Update on the Farm Bill: Good News and Bad News
By Christine Harbin
In the final days of the 112th session, there was a mad dash in Congress to pass its pet policies that never made it to President Obama’s desk. The Farm Bill is one policy that reared its ugly head in the hours leading up to the fiscal cliff deadline; the fiscal cliff package included a 9-month extension of the Food, Conservation and Energy Act of 2008 (a.k.a. the Farm Bill).
This is the latest chapter in the saga of the Farm Bill that AFP followed over the summer. Here’s a quick-recap: The Senate passed a full version of the Farm Bill in June, but the House never brought it to the floor. That left the 2008 farm bill to expire on September 30, 2012, meaning that the U.S. reverted back to mid-century farm policy called “permanent law.” Despite the cries from agricultural special interests, being on permanent law is not that big of a deal in the short term, since Farm Bill programs were still being funded through various appropriations.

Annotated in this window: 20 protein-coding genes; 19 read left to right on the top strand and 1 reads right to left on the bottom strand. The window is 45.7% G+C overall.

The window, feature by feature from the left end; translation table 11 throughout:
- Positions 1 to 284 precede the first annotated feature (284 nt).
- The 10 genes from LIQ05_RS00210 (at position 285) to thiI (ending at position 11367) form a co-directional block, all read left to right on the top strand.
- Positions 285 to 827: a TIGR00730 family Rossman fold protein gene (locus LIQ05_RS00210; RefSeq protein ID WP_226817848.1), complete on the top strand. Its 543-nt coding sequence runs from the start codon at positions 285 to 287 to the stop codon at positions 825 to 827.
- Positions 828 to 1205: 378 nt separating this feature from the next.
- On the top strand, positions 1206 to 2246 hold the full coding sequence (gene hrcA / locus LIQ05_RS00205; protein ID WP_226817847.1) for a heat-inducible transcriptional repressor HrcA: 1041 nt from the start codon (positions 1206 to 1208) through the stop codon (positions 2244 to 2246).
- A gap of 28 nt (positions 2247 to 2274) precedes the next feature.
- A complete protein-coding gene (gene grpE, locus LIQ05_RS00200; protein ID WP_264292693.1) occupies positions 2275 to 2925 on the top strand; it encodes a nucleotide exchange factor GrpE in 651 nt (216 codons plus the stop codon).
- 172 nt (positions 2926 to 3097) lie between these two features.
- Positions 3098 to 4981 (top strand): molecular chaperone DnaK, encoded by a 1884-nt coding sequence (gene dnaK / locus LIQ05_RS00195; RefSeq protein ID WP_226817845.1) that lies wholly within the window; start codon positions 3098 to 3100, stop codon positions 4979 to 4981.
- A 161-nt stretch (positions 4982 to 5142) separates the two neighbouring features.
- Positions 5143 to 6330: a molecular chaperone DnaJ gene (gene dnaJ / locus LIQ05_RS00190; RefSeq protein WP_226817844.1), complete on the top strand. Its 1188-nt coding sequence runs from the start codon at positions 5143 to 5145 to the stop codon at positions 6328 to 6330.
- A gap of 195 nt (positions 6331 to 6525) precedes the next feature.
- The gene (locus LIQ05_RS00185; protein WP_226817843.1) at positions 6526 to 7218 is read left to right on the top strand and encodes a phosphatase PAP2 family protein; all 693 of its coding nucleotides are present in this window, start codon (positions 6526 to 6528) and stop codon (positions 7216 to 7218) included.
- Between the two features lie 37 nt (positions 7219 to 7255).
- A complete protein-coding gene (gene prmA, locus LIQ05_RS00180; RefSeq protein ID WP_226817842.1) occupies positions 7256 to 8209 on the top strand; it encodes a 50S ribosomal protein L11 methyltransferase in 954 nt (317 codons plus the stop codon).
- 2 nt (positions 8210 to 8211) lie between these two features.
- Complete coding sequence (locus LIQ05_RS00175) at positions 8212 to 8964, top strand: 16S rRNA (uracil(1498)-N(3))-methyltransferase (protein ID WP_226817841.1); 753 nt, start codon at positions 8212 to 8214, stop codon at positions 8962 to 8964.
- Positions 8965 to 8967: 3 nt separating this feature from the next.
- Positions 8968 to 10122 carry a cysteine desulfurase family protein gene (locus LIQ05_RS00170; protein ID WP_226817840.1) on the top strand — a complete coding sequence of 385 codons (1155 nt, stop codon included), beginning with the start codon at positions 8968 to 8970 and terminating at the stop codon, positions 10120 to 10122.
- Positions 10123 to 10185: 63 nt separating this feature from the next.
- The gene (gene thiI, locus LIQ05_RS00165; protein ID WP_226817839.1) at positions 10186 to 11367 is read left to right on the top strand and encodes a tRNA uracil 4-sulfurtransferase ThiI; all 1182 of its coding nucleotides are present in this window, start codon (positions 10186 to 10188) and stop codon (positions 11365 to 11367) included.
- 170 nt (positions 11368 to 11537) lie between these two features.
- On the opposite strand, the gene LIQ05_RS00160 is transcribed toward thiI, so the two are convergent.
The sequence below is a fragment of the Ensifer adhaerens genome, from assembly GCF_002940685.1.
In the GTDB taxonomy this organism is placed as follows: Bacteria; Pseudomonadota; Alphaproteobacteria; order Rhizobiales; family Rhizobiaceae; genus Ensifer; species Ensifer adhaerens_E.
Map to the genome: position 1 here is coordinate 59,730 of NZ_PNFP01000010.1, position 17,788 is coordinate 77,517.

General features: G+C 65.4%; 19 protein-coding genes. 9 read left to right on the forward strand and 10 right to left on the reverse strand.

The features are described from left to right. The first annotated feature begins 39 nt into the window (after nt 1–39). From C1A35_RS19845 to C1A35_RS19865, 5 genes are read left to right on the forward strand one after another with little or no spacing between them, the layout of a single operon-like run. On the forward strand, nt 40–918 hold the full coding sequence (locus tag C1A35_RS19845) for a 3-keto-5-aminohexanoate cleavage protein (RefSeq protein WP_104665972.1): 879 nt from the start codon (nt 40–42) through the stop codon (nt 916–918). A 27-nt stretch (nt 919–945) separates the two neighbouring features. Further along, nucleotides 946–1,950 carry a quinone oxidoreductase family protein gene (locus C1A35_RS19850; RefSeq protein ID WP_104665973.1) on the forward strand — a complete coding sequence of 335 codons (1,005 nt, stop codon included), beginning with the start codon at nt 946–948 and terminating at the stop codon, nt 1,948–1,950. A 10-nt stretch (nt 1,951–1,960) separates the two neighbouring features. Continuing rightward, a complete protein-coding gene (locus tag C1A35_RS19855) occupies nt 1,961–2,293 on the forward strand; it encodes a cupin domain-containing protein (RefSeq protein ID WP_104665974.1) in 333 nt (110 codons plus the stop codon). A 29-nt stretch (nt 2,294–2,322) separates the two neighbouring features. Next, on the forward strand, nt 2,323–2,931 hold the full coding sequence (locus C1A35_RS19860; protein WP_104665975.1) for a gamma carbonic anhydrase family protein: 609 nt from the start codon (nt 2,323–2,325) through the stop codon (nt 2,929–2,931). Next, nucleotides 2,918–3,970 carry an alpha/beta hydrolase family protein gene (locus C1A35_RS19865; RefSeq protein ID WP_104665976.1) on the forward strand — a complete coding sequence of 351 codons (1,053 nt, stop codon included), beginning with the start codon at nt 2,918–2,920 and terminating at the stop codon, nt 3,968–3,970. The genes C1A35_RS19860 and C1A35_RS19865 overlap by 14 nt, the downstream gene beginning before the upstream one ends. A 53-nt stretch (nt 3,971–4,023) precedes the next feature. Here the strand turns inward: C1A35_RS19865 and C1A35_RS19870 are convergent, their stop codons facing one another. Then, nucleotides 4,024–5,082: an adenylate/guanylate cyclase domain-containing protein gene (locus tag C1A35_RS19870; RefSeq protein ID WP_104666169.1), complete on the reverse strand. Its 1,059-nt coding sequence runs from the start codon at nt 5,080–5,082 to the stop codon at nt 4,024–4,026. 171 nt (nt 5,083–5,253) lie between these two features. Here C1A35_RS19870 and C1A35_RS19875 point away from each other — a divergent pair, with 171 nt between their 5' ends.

There are a number of downsides to attaching the short-term Farm Bill to the last-minute fiscal cliff deal. From a procedural perspective, farm policy should be considered in stand-alone legislation, not snuck into an omnibus package at the 11th hour. From a policy perspective, the 9-month extension excludes reforms to farm programs. It does not cut direct payments to farmers, nor does it not cut crop insurance subsidies. And, of course, it’s jam-packed with food and farm welfare.
However, there is an upside: Things could be a lot worse. At least Washington is not locking in bad farm policy for another 5 years. The 9-month extension may have its problems, but it’s better than passing one of the bloated Farm Bills that we saw over from the summer—either the one that passed the Senate, or the one out of the House Agriculture committee. Both were trillion dollar bills that spent $250 billion more than the 2008 bill did. This will buy time for Congress to start from scratch and adopt reforms to food and farm policy in the long-term.
In the coming months, the 113th Congress has an opportunity to do what the 112th Congress couldn’t: enact meaningful reforms to U.S. agricultural policy. Americans for Prosperity will stay engaged in the conversation, working toward a farm policy that puts taxpayers’ interests before special interests.
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